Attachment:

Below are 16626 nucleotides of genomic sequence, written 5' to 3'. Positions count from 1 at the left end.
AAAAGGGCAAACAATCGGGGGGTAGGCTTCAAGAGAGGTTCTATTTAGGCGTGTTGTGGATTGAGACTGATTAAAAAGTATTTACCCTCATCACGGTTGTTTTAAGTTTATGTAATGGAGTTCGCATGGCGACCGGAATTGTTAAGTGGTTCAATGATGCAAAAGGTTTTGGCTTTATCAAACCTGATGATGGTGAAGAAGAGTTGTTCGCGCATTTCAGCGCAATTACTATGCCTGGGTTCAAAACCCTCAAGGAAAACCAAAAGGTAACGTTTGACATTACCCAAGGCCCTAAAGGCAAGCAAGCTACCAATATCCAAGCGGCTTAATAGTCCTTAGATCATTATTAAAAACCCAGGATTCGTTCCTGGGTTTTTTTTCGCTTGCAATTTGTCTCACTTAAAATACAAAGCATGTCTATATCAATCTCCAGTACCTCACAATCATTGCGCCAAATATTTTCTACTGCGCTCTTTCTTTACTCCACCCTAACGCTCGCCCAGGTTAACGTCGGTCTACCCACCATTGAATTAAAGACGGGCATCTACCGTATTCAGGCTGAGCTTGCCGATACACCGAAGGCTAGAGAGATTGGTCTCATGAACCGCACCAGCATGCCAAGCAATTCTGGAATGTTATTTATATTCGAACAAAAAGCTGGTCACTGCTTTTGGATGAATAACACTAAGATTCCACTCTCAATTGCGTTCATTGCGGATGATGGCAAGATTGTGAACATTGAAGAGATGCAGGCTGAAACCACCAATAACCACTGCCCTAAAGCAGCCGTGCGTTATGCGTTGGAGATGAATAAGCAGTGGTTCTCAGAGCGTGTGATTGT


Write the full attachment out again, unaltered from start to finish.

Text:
Below are 16626 nucleotides of genomic sequence, written 5' to 3'. Positions count from 1 at the left end.
AAAAGGGCAAACAATCGGGGGGTAGGCTTCAAGAGAGGTTCTATTTAGGCGTGTTGTGGATTGAGACTGATTAAAAAGTATTTACCCTCATCACGGTTGTTTTAAGTTTATGTAATGGAGTTCGCATGGCGACCGGAATTGTTAAGTGGTTCAATGATGCAAAAGGTTTTGGCTTTATCAAACCTGATGATGGTGAAGAAGAGTTGTTCGCGCATTTCAGCGCAATTACTATGCCTGGGTTCAAAACCCTCAAGGAAAACCAAAAGGTAACGTTTGACATTACCCAAGGCCCTAAAGGCAAGCAAGCTACCAATATCCAAGCGGCTTAATAGTCCTTAGATCATTATTAAAAACCCAGGATTCGTTCCTGGGTTTTTTTTCGCTTGCAATTTGTCTCACTTAAAATACAAAGCATGTCTATATCAATCTCCAGTACCTCACAATCATTGCGCCAAATATTTTCTACTGCGCTCTTTCTTTACTCCACCCTAACGCTCGCCCAGGTTAACGTCGGTCTACCCACCATTGAATTAAAGACGGGCATCTACCGTATTCAGGCTGAGCTTGCCGATACACCGAAGGCTAGAGAGATTGGTCTCATGAACCGCACCAGCATGCCAAGCAATTCTGGAATGTTATTTATATTCGAACAAAAAGCTGGTCACTGCTTTTGGATGAATAACACTAAGATTCCACTCTCAATTGCGTTCATTGCGGATGATGGCAAGATTGTGAACATTGAAGAGATGCAGGCTGAAACCACCAATAACCACTGCCCTAAAGCAGCCGTGCGTTATGCGTTGGAGATGAATAAGCAGTGGTTCTCAGAGCGTGTGATTGT